When the tennis player Heather Watson said last month that she lost at the Australian Open partly due to dizziness and nausea from “girl things”, the furore that followed showed that by mentioning her period she was doing something very unusual or even shocking. Yet periods often cause excruciating stomach cramps, aching legs and back, mood swings and headaches; periods can be a major pain.
The topic of tampon tax is beginning to reach national consciousness after Laura Coryton, a 21-year-old student at Goldsmith’s University, started a petition to scrap tampon tax, which has had nearly 140,000 signatures. Cameron was asked last week if he would remove the tax, to which he responded that it was very difficult to change the tax within the framework of European Union laws: “I’ll have to go away and have a look and come back to you.” This doesn’t sound promising.
Designating tampons as luxury taxable products implies an institutionalised misogyny in which women’s needs are routinely dismissed. Tampons form a keystone of female independence: they allow us the freedom to gain an education and earn a living, instead of staying at home – which is what many women did in the past and still do in some cultures.
In India, girls stay at home for an average of 50 days of school a year because of their periods. Some 88 per cent of menstruating women do not use sanitary protection. Many of these women use unsanitary alternatives such as newspapers, ashes and dried leaves, and have a 70% higher incidence of reproductive tract infections. But we are not in India and the vast majority of British girls are not missing school because of about 11p extra in tax per pack.
Campaigners got the tax lowered from 17.5% to 5% in 2000, to align with the EU minimum for non-essential products. It is not that we should be arguing to avoid paying taxes while the government is cutting disability and child benefits. It is the principle that matters. Sanitary products are health care, and should be designated as such.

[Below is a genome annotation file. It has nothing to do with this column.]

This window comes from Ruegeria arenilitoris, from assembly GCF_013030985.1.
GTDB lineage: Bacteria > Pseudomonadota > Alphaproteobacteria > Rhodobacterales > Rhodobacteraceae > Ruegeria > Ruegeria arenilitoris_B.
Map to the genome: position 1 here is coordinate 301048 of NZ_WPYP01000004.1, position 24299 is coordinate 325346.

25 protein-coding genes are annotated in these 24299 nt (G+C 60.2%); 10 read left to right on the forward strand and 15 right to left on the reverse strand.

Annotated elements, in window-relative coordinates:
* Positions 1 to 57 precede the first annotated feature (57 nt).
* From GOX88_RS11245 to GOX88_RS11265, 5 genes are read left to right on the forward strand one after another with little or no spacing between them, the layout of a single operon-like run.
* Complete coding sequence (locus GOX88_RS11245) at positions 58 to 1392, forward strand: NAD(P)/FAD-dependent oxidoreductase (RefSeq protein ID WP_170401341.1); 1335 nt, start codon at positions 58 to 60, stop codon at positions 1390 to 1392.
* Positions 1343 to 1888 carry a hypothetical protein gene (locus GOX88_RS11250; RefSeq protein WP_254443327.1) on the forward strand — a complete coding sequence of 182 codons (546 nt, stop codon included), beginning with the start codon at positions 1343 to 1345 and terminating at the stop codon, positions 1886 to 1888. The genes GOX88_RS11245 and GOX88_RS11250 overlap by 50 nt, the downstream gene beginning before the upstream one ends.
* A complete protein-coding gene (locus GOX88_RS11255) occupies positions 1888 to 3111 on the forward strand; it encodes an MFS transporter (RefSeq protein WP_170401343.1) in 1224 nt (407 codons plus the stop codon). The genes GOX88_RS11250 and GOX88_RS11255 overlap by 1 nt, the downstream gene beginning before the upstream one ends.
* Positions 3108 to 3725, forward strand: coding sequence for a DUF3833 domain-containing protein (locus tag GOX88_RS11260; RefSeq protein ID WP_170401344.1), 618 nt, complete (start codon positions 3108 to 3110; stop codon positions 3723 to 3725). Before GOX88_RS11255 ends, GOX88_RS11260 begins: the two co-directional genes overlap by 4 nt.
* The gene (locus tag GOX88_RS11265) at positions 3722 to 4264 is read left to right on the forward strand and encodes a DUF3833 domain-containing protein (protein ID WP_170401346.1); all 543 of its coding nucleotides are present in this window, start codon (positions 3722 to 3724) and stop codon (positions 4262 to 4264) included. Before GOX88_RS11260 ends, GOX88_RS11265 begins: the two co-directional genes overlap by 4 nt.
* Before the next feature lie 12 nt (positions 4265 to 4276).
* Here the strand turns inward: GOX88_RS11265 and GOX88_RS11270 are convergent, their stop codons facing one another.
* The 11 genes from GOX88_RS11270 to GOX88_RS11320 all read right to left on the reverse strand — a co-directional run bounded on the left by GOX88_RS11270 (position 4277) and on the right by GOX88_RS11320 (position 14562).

I had mixed feelings about writing this article, it not being a subject everyone would air in public. To do so risks attracting the attention of marauding misogynists. But to avoid the subject would be to remain complicit in maintaining the taboo.
American feminist Gloria Steinem said in 1986 that if men had periods instead of women, a period would be the “envied beginning of manhood” and that there would be “gifts, religious ceremonies”. But men don’t. They have never been sent out of the kitchen for fear of tainting the cutlery; had to sleep in a separate bed; been spurned from their homes; made others impure by their touch; been banned from the tops of mountains; polluted the sacredness of temples; been hung upside down; lain writhing in pain while sucking a lemon; sat out of swimming lessons; ruined dozens of knickers; leaked through their clothes when there’s nowhere to hide; or spent unexplained hours in someone else’s bathroom secretly washing their underwear. If they had, they would realise that having a convenient sanitary product to keep themselves clean is not a luxury, it’s essential.